Debating Holiday Consumerism

  • Santa in a window display. Some families wrestle with the question of how much to give each holiday season. (Photo by Mark Brush)

A lot of people don’t want to get caught up
in the consumerism of the holidays. But often
family and friends expect to get gifts from loved
ones. Julie Grant spent time with one family where gift-giving is a real struggle:


A lot of people don’t want to get caught up
in the consumerism of the holidays. But often
family and friends to get gifts from loved ones.
Julie Grant spent time with one family where gift-
giving is a real struggle:

Susan Testa is stuck in the middle between her sister and her husband. They see the
Christmas holidays very differently. Susan and her husband Matt try to teach their two
little girls to live in balance with the natural environment. That means at Christmastime,
Susan says her husband wants to put the brakes on buying gifts:

“I think if it was up to Matt, we would have nothing because it’s just too much
consumerism, too much waste, too much this, too much that. I want to balance that
with, well, let’s not go overboard. Let’s bring some green concepts, which we’re both
very interested in, into the tradition. However, let’s not be scrooges about the whole
thing either.”

But on Christmas Eve, Matt doesn’t have visions of sugar plums dancing in his head.
He’s got visions of wastefulness. He can’t stand to watch the wrapping paper pile up as
the relatives rip open gifts:

Matt: “It doesn’t sit well with me, this frenzy of ripping things open, where no one can
even be appreciated or it’s hard to link the gift to the giver because of the frenzy going

(Sound of child in background)

Susan: “Well, what do you want to do, say okay, everyone stop. Let’s take a moment to
realize the true meaning of Christmas. And just put your gifts down and open them slowly… what do you think needs to be done?”

Matt: “Less about the things, more about the act of getting together, of sharing and all that.”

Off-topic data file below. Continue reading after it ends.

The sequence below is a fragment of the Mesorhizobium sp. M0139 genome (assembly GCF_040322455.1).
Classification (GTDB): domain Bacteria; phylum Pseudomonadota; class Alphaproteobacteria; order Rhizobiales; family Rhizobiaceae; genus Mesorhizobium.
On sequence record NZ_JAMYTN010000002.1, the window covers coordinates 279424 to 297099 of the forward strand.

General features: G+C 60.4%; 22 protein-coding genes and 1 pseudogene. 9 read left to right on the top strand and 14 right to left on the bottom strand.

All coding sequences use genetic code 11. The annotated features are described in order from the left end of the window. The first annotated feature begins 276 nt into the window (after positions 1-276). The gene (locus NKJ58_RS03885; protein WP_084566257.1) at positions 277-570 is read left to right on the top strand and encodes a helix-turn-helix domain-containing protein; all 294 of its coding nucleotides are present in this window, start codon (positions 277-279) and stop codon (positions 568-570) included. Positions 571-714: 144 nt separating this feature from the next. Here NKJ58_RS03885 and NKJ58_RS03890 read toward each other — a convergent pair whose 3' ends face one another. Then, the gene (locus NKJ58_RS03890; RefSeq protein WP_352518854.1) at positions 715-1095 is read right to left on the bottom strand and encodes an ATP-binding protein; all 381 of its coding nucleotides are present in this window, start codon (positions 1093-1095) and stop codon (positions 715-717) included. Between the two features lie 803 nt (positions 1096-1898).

Matt says at the very least, instead of mindless toys and gadgets, the family ought to
give smart gifts: educational gifts, savings bonds – or giving the holiday gift money to

“Oh, he’s such a killjoy. You know, he’s missing the whole point of it.”

That’s Susan’s sister, Pam Nervo.

On Christmas Eve, Susan and Matt take their family over to Pam’s upper middle class
suburban home for a gift-giving session. Unlike Uncle Matt, the nieces love watching all
the wrapping paper pile up on Christmas Eve, and they don’t want educational gifts, and
Aunt Pam doesn’t plan on buying them for Sue and Matt’s girls either:

“I’m not gonna be the aunt that gives the educational toys. Not gonna happen Matt, not
going to happen.”

Pam and Sue are sisters, but their families have different philosophies. While Susan is
concerned about celebrating the love of the season and the earth we live on, Pam thinks
Susan and Matt should worry less about the consumerism of Christmas and spend more
time celebrating the birth of Jesus:

“I think when you don’t have the religious aspect to it, you are stuck with the
commercialism of it. That’s what happens. When you don’t have religion as part of your
life, that’s all this is, it’s a show.”

Julie: “Unless what you see as sort of, I mean, I’m just playing devil’s advocate for Matt a
little bit… unless what you see as your moral center is kind of…”

Pam: “Are you saying, I don’t know. Do you really want
your moral center to be based on the ecology system here. Is that what we’re saying?
That this is your moral center? That’s kind of crazy. I can’t imagine that being your
belief system.”

As we said, Susan is stuck between very different philosophies between her husband
Matt and her sister Pam.

But the holiday with the extended family is just that one day. The important thing for
Matt and Sue is that they teach their children the holiday season is more than just the
holiday shopping season. They turn to their 5-year-old daughter Geanna, smiling, Matt
asks her about her favorite part of Christmas:

Matt: “What’s your favorite part of Christmas?”

Geanna: “Um, getting presents.”

Matt: “Really?”

Geanna: “It’s just fun opening up presents.”

Well, nice try Matt. So, for this year Susan says she’ll be buying gifts she thinks the kids
in her life will enjoy. Environmental or educational qualities are secondary.

For the Environment Report, I’m Julie Grant.

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